This week we will have ZEW survey as well as EU Summit on Thursday and Friday. 

Important news for EUR: 


  • ZEW Economic Sentiment Indicator (EU and Germany)

Thursday and Friday:

  • EU Leaders Summit


Final services PMI reading for September came in at 56.1 vs 55.1 as preliminary reported. Composite came in at 56.5 vs 55.7 as preliminary reported. Markit noted the resilience of UK’s service sector stating however that risks in the coming months are skewed to the downside. Worries concerning Brexit are on the rise which could negatively impact the economic recovery in Q4.

GDP in August came in at 2.1% m/m vs 4.6% m/m as expected. GDP in August is down 9.3% from the same month a year ago. Although all 3 months in Q3 had positive readings they kept sliding from month to month indicating that Q3 rebound may not be as strong as hoped for. Given the risk surrounding Brexit as well as the expiring furlough programme the worries about Q4 are mounting.

This week we will have employment data.

Important news for GBP:


  • Claimant Count Change
  • Unemployment Rate


At their October meeting RBA left both cash rate and the targeted yield on 3 year bonds at 0.25% as was widely expected. They have reiterated that they will not increase cash rate until progress has been made towards full employment and they are confident that inflation will be sustainably within 2-3% band. Decline in growth was not as bad as expected and the unemployment rate is likely to peak at a lower rate than it was expected earlier. They see tackling the unemployment rate as an important national priority and “will maintain highly accommodative policy settings as long as is required”. Government unveiled the budget for the fiscal year ending in 2021 and it shows a deficit of 11% of GDP as well as net debt rising to 36.1% of GDP.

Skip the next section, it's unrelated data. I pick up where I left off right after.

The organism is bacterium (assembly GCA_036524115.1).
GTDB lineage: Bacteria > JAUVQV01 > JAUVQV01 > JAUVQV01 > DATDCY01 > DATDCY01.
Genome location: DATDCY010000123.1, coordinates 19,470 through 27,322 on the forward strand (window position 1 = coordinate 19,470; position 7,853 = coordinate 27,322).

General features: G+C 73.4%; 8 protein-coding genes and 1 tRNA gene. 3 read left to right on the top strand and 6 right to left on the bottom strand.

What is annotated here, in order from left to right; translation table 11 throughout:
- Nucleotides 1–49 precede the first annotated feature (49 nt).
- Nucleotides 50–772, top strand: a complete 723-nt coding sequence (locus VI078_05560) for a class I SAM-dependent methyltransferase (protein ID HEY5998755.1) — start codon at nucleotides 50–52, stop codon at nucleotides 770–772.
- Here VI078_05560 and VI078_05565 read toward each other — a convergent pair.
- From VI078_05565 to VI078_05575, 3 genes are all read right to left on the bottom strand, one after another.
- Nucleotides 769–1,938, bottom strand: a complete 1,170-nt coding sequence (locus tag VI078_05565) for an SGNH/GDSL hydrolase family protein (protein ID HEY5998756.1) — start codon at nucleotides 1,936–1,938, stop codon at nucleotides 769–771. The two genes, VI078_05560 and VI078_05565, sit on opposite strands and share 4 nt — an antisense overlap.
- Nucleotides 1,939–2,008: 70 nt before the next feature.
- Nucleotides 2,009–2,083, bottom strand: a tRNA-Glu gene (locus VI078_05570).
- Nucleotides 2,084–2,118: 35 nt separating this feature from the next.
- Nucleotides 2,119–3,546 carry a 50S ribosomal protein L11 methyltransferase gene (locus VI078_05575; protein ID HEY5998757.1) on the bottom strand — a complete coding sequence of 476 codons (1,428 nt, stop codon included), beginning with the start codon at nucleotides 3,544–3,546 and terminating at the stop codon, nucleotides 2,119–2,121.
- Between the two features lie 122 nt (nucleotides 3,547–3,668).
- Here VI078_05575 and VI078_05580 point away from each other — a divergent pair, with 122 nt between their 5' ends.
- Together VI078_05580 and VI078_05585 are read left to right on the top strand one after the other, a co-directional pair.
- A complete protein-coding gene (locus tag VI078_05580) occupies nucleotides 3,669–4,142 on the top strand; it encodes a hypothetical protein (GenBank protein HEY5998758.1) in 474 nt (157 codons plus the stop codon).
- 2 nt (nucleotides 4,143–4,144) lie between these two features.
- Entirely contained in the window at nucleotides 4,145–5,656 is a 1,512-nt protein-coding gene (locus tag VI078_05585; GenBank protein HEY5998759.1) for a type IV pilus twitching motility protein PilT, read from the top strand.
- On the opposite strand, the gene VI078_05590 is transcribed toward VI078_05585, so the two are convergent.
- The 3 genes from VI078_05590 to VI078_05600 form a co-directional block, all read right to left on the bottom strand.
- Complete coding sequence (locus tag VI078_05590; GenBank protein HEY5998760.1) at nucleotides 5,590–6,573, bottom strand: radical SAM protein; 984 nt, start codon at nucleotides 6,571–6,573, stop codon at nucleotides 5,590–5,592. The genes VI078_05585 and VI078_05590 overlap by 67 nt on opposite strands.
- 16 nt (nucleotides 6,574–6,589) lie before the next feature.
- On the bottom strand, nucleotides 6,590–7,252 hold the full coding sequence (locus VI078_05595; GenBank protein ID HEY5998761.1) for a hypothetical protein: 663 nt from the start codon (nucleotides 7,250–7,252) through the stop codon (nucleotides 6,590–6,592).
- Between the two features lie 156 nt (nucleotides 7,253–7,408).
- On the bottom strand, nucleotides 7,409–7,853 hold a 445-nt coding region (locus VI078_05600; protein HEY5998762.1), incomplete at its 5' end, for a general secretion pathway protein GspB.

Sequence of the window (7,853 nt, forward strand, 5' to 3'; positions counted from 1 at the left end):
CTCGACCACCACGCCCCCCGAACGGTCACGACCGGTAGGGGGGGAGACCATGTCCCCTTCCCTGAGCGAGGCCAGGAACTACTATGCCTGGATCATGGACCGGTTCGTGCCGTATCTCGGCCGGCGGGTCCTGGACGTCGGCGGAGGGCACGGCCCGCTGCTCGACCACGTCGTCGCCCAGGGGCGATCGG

This week we will have employment data from Australia as well as trade balance and inflation data from China.

Important news for AUD:


  • Trade Balance (China)


  • Employment Change
  • Unemployment Rate
  • CPI (China)


RBNZ officials stated that they are actively working on negative interest rates and funding-for-lending programme. The news was brought by Reuters citing an unnamed RBNZ official and it pushed NZD down. There are still speculations about the validity of the news, however kiwi is suffering from negative rates talk.